The Morgan Hills





Once out of Rickett, Barry pulled the stallion back to an easy canter. He

had camped during the latter part of the night near the town and ridden in

in the morning, so that Satan was full of running. He rebelled now against

this easy pace, and tossed his head with impatience. No curb restrained

him, not even a bit; the light hackamore could not have held him for an

instant, but the voice of the rider kept him in hand. Now, out of Rickett's

one street, came the thing for which Barry had waited, and delayed his

course--a scudding dust cloud. On the top of a rise of ground he brought

Satan to a halt and looked back, though Black Bart ran in a circle around

him, and whined anxiously. Bart knew that they should be running; there was

no good in that ragged dust-cloud. Finally he sat down on his haunches and

looked his master in the face, quivering with eagerness. The posse came

closer, at the rate of a racing horse, and near at hand the tufts of dust

which tossed up above and behind the riders dissolved, and Whistling Dan

made them out clearly, and more clearly.



For one form he looked above all, a big man who rode somewhat slanting; but

Vic Gregg was not among the crowd, and for the rest, Barry had no wish to

come within range of their harm. The revolver at his side, the rifle in the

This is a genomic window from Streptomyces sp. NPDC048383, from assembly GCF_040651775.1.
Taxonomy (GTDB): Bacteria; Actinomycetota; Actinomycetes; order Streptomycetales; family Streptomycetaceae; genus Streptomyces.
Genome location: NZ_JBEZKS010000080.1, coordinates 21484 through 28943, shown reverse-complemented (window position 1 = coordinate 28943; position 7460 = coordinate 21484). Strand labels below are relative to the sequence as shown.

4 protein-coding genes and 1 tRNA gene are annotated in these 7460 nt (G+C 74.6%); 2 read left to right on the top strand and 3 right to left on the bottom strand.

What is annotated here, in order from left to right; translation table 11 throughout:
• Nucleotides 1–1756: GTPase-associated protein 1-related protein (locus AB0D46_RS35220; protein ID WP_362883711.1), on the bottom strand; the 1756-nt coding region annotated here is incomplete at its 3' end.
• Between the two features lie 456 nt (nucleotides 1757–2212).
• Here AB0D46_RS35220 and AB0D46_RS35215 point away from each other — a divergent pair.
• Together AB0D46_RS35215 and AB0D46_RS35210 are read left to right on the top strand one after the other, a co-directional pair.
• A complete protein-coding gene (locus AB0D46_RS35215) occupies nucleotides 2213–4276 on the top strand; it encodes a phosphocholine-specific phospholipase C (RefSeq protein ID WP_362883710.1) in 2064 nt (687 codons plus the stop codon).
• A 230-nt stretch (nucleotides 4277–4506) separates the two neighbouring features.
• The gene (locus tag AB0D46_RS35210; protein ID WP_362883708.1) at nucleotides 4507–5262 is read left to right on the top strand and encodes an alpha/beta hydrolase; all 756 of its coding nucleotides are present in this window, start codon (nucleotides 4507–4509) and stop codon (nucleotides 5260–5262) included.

case, were for the seventh man who must die for Grey Molly. These who

followed him mattered nothing--except that he must not come within their

reach. He studied them calmly as they swept nearer, fifteen chosen men as

he could tell by their riding, on fifteen choice horses as he could tell by

their gait. If they pushed him into a corner--well, five men were odds

indeed, yet he would not have given them a thought; ten men made it a grim

affair, but still he might have taken a chance; however, fifteen men made a

battle suicide--he simply must not let them corner him. Particularly

fifteen such men as these, for in the mountain-desert where all men are

raised gun in hand, these were the quickest and the surest marksmen. Each

one of them had struck that elusive white ball in motion, and each had done

it with a revolver. What could they do with a rifle?



That thought might have sent him rushing Satan down the farther slope, but

instead, he raised his head a little more and began to whistle softly to

himself. Satan locked an ear back to listen; Black Bart rose with a muffled

growl. The posse rode in clear view now, and at their head was a tall, lean

man with the sun glinting now and again on his yellow moustaches. He threw

out his arm and the posse scattered towards the left. Obviously he was the

accepted leader, and indeed few men in the mountain-desert would not willingly